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Budget Airlines: Southeast Asia

I always had trouble finding budget airlines when I go to a new region, so I decided to start this page, and every time I explore a new region and find some deals, I hope to share some of my favourite airlines that help fellow travellers save extra bucks. The parenthesis indicates these airlines’ hubs.

Some general advice on budget airlines in Southeast Asia

Generally, there isn’t a huge difference between the flights. I find that both Jetstar and Cebu Pacific seem to have bigger seats. It doesn’t hurt to sign up for their mailing lists, as sometimes, you get notified about great deals. Although Tiger Airways’ prices tend to be slightly higher, sometimes, they do have excellent deals. For example, in 2010, there was a deal, whereby flights to most places were going for 1 cent. Even with taxes, a flight from Singapore to Ho Chi Minh City costs 20 SGD.

Airasia (from Malaysia, Thailand, Singapore)

Based mainly in Kuala Lumpur, Malaysia, internationally, it serves the whole region from Kuala Lumpur, and it also offers some long distance budget flights to London and Japan. It also has domestic flights within Malaysia.

Bangkok is also a hub for Airasia, with several international flights serving the region, and further flights going to India and China. There are also several domestic flights within Thailand.

Airasia started their own frequent flier program. I haven’t flown with them for a while, so I don’t quite know how it works. They also operate a chain of hotels, Tunes, that work on the same no-frills principle – nice bed, good shower at reasonable rates. It’s also part of their airline loyalty program, and generally a good option. Just be aware of add-ons, e.g. 12 hrs of A/C will cost X dollars.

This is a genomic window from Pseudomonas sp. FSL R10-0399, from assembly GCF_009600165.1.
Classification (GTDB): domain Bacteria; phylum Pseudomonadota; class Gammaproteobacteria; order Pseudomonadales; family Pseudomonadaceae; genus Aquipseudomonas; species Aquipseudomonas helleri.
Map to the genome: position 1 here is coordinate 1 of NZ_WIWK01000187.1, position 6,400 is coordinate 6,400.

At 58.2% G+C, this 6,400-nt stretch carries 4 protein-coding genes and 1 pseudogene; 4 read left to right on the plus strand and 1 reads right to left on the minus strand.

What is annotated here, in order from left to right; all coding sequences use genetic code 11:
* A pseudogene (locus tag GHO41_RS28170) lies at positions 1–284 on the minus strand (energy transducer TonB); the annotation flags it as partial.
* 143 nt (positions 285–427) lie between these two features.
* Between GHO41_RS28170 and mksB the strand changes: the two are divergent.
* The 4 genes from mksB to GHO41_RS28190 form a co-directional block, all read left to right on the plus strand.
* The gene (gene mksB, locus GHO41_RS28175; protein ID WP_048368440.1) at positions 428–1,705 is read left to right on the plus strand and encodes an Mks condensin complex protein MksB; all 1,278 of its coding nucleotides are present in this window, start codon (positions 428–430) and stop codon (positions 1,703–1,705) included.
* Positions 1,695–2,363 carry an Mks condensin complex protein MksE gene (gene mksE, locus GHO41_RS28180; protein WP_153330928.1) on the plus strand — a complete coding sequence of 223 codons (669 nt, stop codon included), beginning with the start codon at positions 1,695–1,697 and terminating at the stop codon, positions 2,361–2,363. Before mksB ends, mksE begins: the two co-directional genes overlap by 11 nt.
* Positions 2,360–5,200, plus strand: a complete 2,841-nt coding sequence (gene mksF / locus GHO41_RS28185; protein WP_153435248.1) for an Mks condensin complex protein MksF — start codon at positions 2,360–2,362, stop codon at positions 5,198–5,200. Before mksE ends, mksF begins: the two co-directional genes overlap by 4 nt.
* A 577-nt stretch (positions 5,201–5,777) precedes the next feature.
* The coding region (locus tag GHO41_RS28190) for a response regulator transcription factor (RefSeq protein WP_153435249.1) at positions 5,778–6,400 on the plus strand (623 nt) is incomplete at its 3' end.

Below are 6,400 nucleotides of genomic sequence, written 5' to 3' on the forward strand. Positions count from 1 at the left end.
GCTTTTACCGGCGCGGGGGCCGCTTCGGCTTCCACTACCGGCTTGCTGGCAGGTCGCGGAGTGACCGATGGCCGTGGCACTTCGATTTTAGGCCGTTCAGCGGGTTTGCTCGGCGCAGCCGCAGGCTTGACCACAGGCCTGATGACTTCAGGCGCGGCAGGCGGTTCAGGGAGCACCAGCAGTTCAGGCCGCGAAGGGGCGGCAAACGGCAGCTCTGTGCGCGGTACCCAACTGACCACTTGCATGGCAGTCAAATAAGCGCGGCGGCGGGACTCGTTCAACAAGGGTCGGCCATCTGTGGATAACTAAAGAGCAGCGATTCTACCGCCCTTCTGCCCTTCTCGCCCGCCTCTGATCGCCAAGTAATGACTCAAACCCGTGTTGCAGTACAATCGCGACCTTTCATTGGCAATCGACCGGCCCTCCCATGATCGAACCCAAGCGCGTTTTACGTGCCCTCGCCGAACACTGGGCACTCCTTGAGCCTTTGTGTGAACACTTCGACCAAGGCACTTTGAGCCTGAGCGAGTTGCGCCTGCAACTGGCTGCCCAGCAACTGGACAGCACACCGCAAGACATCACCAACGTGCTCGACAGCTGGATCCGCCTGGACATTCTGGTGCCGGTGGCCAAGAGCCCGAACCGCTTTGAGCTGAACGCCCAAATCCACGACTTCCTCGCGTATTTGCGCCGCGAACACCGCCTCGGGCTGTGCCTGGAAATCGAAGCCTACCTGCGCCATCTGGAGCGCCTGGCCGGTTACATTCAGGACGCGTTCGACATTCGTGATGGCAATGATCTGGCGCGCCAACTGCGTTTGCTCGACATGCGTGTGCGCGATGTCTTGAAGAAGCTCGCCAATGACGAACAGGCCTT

Airasia also serves several destinations from Singapore, mainly to Thailand, Malaysia and Indonesia. Check out the route map.

Cebu Pacific (Philippines: Clark, Manila, Cebu)

Cebu Pacific is a Philippines budget airlines, and has international flights going out of the three airports listed above. Clark and Cebu mainly serve nearer destinations within the region, as far as Hong Kong, while flights from Manila go all the way to Incheon, Korea.

Check out the route map.

Fly Scoot (Singapore, Thailand, Australia)

Scoot is a subsidiary of sorts from the Singapore Airlines parent company, and started in 2011. They generally fly planes that are hand-me-downs from Singapore Airlines, so the fleet is fairly decent, if a little bit older. Their claim to fame is, they attempt to serve the mid-haul market (~5 hrs +) from Singapore to Australia, or other routes from Singapore to China/India, but with slightly more comfort. It is possible to fly business class on Scoot at a bargain, relative to full service airlines.

I have personally not flown Scoot, but have heard good things from friends, who felt that you could save a pretty buck on Scoot, and still travel in relative comfort. Their prices relative to other budget carriers in the region are competitive.

Check out the route map.

Jetstar (Singapore, Vietnam, Australia)

Based mainly in Singapore, it serves most destinations in the region (except Laos and Brunei), and goes to countries outside the region like Australia and China. Jetstar Australia also offers domestic flights in Australia, and there are some connections in Vietnam that serve less popular destinations like Hue. Jetstar is also a partner of Qantas, so at some fares, it is possible to accrue frequent flier miles.

Check out the route map.

Tiger Airways (Singapore)

Based in Singapore, it serves most destinations in the region (except Laos and Brunei). It also links Singapore to countries outside the region like Australia, China, and India.

Of all the different budget airlines based out of Singapore, for some reason of other, my friends like Tiger the least. I don’t really have a strong opinion on the matter, but I guess the legroom is tighter than Jetstar.

Check out the route map.

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